Let’s put this in perspective. The table below shows an example company with $10 billion in revenue, 80% product cost (as a percent of sales), and a 5% net margin. On an annualized basis, the difference between best-in-class and the industry average is the difference between $560 million and $80 million, respectively, of extra profit. Note also that the laggard’s product costs increased 3% per year equating to a $240 million profit loss.

Hiller_Associates_profit_from_Product_Cost_Management

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These numbers represent the view (the results), but what about the climb (the investment)?   The Aberdeen study does not investigate this. However, one should ask:  how much money *should* the company be willing to invest to capture an incremental $480 million per year of profit? 100 million? 50 million? $25 million? What about $10 million? Would your company even invest $10 million?

It’s something to think about.

 

 

 

 

Jun 172013
 

 

We spend a lot of time thinking about how organizations can improve Product Cost Management. After all, it’s our job at Hiller Associates, but we’re also very passionate about it. We’ve often wondered, why is it that there are so many people in Product Cost Management who are very intelligent and hardworking individuals, and yet the field, in most organizations, does not advance.

Why is this?

 

  • We don’t think it’s due to lack of effort.
  • We don’t think it’s due to lack of intelligence.
  • It may be due, in part, because the tools in the area are not that great, at least until recently. However, we don’t think that’s the cause either.

We have concluded that one of the biggest problems is that most Product Cost Management Experts are independent acoustic live performers.

Sing me a song!

What do we mean by that ? Well, if you go into the average product company and meet the Product Cost Management organization, it usually consists of a very small group of experts. They typically are sequestered in some back office.  They appear to be a covert operation of some large organization, such as purchasing. When you meet them, they are almost always hardworking people , who looked frazzled, but still have their noses to the grindstone.  They are busily trying to avoid product cost before launch and wringing cost out after the start of operations.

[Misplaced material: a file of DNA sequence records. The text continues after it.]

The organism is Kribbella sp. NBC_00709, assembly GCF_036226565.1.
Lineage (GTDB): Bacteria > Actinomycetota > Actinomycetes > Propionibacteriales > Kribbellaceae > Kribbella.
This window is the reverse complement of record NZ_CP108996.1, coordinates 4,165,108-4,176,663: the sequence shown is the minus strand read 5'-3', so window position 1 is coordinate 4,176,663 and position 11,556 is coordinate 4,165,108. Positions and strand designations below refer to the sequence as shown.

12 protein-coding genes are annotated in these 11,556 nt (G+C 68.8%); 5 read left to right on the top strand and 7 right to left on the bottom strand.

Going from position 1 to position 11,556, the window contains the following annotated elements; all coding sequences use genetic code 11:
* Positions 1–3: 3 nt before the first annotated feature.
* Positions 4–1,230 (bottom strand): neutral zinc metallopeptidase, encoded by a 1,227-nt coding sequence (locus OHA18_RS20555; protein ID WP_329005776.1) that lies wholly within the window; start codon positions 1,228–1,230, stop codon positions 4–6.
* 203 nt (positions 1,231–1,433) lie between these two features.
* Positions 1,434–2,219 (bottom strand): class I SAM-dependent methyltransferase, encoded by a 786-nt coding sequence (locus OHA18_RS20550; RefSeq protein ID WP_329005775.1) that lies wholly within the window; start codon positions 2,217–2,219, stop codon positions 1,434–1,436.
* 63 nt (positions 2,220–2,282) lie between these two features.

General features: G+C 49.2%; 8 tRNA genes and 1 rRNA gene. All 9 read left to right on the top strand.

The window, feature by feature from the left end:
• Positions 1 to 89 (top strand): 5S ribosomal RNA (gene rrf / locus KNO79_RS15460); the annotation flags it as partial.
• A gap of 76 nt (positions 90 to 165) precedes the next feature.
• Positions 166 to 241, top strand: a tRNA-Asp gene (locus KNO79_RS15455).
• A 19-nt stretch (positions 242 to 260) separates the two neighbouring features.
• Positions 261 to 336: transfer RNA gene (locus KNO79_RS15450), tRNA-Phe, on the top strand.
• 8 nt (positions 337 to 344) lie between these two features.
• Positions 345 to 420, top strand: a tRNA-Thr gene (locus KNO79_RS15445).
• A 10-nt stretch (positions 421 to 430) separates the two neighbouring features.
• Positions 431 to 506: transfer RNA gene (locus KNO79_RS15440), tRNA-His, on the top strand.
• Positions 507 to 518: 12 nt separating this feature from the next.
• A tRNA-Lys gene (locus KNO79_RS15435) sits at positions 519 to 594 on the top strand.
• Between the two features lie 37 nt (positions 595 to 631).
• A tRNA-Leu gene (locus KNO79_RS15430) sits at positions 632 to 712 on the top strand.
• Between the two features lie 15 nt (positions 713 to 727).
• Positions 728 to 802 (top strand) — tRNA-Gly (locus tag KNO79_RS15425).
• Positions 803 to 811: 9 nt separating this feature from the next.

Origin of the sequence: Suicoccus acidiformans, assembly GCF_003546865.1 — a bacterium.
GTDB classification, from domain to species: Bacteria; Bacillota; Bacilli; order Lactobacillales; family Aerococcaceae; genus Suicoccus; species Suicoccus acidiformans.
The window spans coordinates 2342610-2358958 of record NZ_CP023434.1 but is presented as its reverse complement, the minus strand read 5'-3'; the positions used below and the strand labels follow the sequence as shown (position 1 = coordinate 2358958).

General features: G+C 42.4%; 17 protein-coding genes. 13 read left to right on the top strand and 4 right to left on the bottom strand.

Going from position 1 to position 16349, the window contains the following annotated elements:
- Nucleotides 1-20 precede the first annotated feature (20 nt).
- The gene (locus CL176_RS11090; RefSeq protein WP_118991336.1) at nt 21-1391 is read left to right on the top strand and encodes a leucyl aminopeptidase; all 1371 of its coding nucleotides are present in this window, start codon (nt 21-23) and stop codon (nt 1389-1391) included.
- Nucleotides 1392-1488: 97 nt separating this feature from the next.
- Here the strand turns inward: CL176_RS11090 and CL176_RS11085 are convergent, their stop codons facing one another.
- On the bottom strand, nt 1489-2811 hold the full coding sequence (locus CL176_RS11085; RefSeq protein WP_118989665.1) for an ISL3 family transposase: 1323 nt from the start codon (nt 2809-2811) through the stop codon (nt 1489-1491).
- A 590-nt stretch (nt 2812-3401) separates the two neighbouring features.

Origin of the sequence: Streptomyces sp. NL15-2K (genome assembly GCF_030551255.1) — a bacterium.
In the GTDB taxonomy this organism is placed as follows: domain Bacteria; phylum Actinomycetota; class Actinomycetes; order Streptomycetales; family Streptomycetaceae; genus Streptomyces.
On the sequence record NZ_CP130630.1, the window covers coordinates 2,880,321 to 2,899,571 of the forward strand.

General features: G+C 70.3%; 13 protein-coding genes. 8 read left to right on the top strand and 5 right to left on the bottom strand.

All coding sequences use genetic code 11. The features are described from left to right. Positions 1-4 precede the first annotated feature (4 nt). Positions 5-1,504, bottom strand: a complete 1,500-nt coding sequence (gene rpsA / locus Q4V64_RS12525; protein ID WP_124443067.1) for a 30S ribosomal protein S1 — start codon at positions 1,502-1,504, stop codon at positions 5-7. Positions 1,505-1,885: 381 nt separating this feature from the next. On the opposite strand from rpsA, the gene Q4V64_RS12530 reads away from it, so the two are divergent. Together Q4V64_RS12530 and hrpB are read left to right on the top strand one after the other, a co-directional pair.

Traditional PCM experts are like solo classical musicians. They improvise solo (excel spreadsheets) or play an expensive instrument (an expert tool). They play for command performances before the nobles. In this case, the noble is whatever manager is in the most desperate trouble at the time. The PCM guys are always overworked, but their solution to this is to work harder. Just like a classical live musician, they can only be at one place at one time. Their performances are beautiful to listen to, but there is no recording, nor is there a broadcast, so that others in the world can hear the wonderful music they make. They really are a solo act.

We show this on the diagram below by showing the simple sine wave representing the music they sing. Pound for pound, person for person, no one can save more cost than these soloists, singing their song live and alone. However, as with any organizations that relies on people to scale, it can all only scale so large, and it can only scale so fast . That is why professional services companies are typically very small. The growth of the company is limited by the expert resources they can find. Think of this versus a product company, where once the product is designed, it can be replicated very quickly through the magic of manufacturing.

Product Cost Management Rock Star Hiller Associates

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Time to Crossover to Being a Rock Star

It’s time for product cost management groups to stop being solo live classical musicians  and crossover, as they say in the music biz, to be rock stars. On the diagram to the right, look at the traditional path vs. a maximum performance path. It’s time for PCM experts to spend less time playing alone and move to being Rock Stars (and maybe the director of the band). In this arrangement, the musician continues to do a lot of what he does today. He composes and produces the music. The music itself is the technical expertise needed for product cost management, but the expert should be sharing it with the entire organization, not just a few people in solo performances. This requires that he have a *vision* for Product Cost Management. This is not a vision for how to cost model the next part or assembly, but where the organization is today and where he wants it to get to in the future.

This Amp Goes to 11

The key to success is to amplify the music made by the Product Cost Management expert. To do this, you need to find the right management champion. Management is an amplifier, because their job is to receive the good ideas that their people bring them and then boost the signal on the idea to the rest of the organization. Management also parses the signal to the right speakers in the organization that can most beautifully and powerfully and produce that signal. Think about a modern 5.1 or 7.1 home theater system, where the amp or receiver parses the signal and sends the right frequencies to the right speakers.